Rural Art Space

April 23, 2007


Filed under: Uncategorized — ruralartspace @ 3:59 pm

Clare Cumberlidge is a Curator and Director of General Public Agency.

Thurrock: A Visionary Brief for the Thames Gateway
A study of failure

I will be presenting what seems like quite an old programme of General Public Agency now Thurrock: A Visionary Brief for the Thames Gateway, a project that we completed in 2004.
It is a model of a different form of culturally-led generation and within the programme there are a lot of different ways in which artists were engaged within a regeneration programme. In fact in some ways I see it as a case study of failure. I will talk about that after I have shown you the process.

About General Public Agency
General Public Agency launched in Mayday 2003. We are a creative consultancy and we work broadly within cultural regeneration. We do spatial, social, and cultural planning, landscape and urban design and organise and produce cultural programmes. An illustration of the kind of projects we do: we were public role coordinators for Argent, who are the developers of Kings Cross Central in London, which is the major development scheme in central London. We have produced a design and a heritage strategy for Dorset County Council, we recently worked for the Tate Gallery for Karsten Höller, doing a feasibility study for the use of slides within the public realm as a mean of public transportation. We work for both private and public sector clients. All our work is informed by our international research base, and we extend that research base partly through research and publications but also through running workshops nationally and internationally, and organising seminars and conferences.
We have a particular methodology. A key part of our approach is about identity and celebrating the particularity and the distinctiveness of place, and we set this within a context of international best practice. A lot of work within planning and regeneration is not informed by an understanding of the international best practice, particularly within the UK. So we have a particular methodology, which starts with research and mapping, followed by a process of exchange which leads then to actual plans and strategic visions. I will demonstrate this methodology in the Thurrock project. General Public Agency is also informed by a particular curatorial methodology. We position ourselves to clients as an interdisciplinary consultancy. We have architects, artists, curators and urban designers within our team. We never mention the word ‘curating’ to private commercial corporate clients, nor do we talk about artists. We are a team, and we respond to what the brief is.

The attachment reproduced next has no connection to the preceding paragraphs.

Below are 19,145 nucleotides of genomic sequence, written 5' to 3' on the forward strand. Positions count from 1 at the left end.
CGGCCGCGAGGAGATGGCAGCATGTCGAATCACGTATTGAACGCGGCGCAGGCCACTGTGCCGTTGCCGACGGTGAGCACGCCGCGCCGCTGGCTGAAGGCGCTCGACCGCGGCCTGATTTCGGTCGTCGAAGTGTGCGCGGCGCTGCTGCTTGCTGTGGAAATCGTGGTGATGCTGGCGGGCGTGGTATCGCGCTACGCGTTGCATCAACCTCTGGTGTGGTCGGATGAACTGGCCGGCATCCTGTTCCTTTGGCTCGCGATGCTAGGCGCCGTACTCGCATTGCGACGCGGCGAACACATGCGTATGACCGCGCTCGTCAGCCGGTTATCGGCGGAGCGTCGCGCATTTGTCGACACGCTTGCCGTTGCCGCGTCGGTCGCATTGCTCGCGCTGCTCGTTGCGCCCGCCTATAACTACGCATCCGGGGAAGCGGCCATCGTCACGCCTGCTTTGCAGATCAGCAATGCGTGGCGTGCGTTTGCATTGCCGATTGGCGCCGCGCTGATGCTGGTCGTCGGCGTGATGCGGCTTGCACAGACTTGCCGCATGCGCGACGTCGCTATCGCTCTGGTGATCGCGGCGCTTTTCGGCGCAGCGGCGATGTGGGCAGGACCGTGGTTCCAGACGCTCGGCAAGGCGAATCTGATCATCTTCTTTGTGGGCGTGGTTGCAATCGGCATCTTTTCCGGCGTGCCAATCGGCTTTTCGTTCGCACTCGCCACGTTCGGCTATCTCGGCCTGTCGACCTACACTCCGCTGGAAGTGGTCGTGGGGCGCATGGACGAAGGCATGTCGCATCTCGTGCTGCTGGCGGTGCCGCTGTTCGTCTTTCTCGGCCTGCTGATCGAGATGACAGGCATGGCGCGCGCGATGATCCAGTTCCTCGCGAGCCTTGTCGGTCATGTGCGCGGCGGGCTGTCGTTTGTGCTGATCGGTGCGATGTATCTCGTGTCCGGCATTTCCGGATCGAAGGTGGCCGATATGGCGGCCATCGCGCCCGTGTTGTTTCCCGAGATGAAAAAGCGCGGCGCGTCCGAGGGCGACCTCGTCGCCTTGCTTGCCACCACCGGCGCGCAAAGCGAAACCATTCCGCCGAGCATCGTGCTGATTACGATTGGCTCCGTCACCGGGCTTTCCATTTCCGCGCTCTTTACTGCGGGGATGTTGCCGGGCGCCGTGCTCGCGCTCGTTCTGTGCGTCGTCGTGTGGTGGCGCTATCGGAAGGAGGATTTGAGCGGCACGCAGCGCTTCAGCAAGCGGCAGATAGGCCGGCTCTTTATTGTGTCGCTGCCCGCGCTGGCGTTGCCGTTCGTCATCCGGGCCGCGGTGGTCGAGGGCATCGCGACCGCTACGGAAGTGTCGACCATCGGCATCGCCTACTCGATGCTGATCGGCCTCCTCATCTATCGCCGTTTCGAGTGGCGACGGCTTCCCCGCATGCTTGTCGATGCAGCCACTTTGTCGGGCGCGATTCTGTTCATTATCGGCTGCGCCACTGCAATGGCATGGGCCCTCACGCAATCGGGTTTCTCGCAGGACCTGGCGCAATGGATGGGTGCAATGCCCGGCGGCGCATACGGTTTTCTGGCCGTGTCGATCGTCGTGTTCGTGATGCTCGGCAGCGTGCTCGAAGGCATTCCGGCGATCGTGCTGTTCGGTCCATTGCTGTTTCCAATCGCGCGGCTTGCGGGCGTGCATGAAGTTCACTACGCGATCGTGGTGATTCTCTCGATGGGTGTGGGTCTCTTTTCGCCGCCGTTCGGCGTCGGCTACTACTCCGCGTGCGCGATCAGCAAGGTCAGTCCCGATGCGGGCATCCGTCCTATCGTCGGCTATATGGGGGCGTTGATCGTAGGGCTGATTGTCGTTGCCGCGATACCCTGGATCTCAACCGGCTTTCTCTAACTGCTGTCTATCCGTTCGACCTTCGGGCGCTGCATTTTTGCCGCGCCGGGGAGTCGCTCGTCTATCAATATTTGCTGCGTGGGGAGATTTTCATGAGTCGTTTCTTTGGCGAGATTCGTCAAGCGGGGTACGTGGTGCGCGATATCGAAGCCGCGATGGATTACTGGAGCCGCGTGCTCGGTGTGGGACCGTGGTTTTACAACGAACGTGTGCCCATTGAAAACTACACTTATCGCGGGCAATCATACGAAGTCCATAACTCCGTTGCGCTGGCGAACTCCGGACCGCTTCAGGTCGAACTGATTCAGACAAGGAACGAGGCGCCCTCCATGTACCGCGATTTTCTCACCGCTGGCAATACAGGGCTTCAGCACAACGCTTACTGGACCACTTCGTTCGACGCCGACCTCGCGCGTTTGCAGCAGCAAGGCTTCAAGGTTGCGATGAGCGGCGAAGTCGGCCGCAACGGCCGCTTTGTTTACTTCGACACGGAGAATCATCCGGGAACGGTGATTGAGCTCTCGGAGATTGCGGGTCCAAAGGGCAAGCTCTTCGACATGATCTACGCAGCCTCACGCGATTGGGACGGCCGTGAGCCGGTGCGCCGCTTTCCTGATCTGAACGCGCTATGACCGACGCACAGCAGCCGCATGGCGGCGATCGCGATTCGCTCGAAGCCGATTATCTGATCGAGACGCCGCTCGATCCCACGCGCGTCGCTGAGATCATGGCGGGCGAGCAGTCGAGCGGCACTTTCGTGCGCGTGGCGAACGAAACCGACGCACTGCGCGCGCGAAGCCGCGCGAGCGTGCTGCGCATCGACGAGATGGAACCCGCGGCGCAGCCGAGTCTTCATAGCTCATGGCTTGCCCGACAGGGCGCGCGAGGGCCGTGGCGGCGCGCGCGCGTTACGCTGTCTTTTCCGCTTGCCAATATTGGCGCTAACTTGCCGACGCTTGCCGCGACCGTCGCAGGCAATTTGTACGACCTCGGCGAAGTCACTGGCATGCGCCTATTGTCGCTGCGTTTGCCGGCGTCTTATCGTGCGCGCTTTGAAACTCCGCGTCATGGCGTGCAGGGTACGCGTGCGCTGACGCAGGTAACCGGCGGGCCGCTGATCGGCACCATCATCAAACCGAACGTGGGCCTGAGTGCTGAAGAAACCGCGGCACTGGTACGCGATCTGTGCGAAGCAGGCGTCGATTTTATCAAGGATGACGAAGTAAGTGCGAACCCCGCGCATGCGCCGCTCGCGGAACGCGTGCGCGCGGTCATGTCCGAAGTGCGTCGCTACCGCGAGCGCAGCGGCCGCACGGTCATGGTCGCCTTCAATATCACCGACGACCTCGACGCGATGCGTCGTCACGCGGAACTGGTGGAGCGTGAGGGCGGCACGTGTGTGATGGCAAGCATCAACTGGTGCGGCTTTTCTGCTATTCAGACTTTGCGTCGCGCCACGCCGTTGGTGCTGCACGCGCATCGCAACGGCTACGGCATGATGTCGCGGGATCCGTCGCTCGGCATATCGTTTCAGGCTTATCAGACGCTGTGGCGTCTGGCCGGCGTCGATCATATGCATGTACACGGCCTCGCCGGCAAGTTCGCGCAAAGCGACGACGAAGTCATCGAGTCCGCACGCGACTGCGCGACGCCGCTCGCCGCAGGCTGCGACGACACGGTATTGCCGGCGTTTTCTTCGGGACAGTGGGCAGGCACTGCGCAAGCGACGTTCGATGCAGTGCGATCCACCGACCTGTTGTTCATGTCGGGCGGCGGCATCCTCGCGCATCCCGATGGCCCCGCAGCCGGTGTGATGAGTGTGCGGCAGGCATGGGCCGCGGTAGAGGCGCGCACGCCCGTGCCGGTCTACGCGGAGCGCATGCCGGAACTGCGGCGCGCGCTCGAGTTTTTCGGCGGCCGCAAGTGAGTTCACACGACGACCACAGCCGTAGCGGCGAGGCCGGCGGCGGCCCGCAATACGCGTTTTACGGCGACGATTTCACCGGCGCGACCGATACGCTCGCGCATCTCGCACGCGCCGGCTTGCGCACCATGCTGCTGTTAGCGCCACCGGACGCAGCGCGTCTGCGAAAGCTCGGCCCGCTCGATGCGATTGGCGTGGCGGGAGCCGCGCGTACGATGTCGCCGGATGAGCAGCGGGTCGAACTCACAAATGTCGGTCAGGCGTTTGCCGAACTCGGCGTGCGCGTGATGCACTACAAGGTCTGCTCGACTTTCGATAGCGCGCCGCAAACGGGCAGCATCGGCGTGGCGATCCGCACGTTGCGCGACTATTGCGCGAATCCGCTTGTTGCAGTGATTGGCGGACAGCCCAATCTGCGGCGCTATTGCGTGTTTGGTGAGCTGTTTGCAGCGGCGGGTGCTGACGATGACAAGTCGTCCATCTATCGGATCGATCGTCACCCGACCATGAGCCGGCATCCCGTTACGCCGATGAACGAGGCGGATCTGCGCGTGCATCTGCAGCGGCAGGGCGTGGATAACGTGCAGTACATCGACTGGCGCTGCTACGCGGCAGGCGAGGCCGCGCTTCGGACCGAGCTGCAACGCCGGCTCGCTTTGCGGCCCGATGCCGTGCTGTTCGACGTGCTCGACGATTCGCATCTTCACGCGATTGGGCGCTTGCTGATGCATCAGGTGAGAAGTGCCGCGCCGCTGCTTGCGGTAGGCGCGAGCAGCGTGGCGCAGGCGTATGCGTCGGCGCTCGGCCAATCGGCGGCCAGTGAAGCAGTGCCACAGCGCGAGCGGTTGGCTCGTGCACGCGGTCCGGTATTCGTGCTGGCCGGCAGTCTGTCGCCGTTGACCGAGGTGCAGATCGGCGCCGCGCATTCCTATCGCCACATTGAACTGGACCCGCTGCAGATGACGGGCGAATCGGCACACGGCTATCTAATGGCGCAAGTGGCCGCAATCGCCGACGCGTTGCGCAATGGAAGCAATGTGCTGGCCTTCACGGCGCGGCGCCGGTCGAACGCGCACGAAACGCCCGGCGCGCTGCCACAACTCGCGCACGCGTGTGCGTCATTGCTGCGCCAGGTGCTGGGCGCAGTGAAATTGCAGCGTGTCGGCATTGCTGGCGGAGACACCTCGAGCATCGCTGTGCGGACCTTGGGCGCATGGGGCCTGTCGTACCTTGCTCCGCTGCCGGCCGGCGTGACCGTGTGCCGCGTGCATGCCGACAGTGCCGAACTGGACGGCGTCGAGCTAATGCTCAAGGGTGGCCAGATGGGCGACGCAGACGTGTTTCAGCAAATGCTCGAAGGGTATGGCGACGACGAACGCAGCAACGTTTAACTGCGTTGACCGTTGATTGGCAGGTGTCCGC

One of our ongoing projects is called ‘public image’ where people donate public images about the public realm, and everybody can subscribe to it. Every week we feature a different public image and it is becoming an amazing archive of people’s sense of where the public lies. On a more philosophical level we are interested in where the current public realm resides.

Thurrock: A Visionary Brief for the Thames Gateway

The Thames Gateway is a government-designated area of growth. 200,000 new homes are due to built in the gateway before 2016 – in theory. There are three areas to the gateway: the London Thames gateway, the Thurrock Thames Gateway, and then the Kent Thames Gateway in the South. The government set up the Unitary Development Corporations (UDC) with extraordinary planning powers, so the planning powers of the UDCs can override the powers of the existing local authorities, and they have large amounts of money to implement their programmes of growth. Our client was a mix of public sector agencies that were operating on the ground in Thurrock. It was Thurrock Council, East of England Development Agency, the Arts Council, Cabe, Sport England, etc, a kind of 13-headed client body.
The initial client’s idea for this project was to organise a conference. The brief was to promote the potential of culturally led regeneration, to look in new forms of culturally-led regeneration, and to raise the profile of Thurrock. We felt that a conference would not do this and we proposed an alternative programme. On the basis that a job is only as ever as good as the brief, we wanted to look at a visionary brief for the Thames Gateway. “What would it mean if you created an informed brief that would lead development?”

Programme Project
We devised a programme in phases:
- factual and creative research or mapping
- three multi-disciplinary Charrettes, one day workshops where strategic principles were developed and visionary briefs evolved
- public and policy presentations to disseminate these findings.
We did a series of mapping exercises and commissioned different practitioners to look at specific areas. The photographer Jason Orton produced a photographic portrait of Thurrock. We felt that it had got a really strong aesthetic, but actually the reputation of Thurrock is that of ‘nowhere land’ – a nowhere land of retail sheds and remains of all kinds of a post-industrial heritage. Thurrock has a really strong heritage, but one that wasn’t recognised internally or externally. We wanted to celebrate that heritage. 60% of Thurrock is green-belt, and there is an enormous amount of river frontage. There is a lot of marshland, much of which is landfill.
And there are enormous housing developments that could in fact just blanket the whole area.

We also commissioned two essays: one by the social historical Ken Worpole, who wrote about the South Essex landscape and memory, and discovered this incredible tradition of small scale utopian communities that have operated there over the past 200 hundred years. Chris Barnes, the environmentalist, wrote an essay as if environmental principles have been adopted, and he was writing in 2020. We produced a new atlas and maps, putting together all the information that all agencies involved had, so that everybody shared the same body of knowledge, including everything from demographics to industry.

The flood plane mapping was controversial. The pale blue bordering shows the river there and the flood planes, and that in fact is were all the housing was being developed and proposed at that time, and nobody was drawing that map.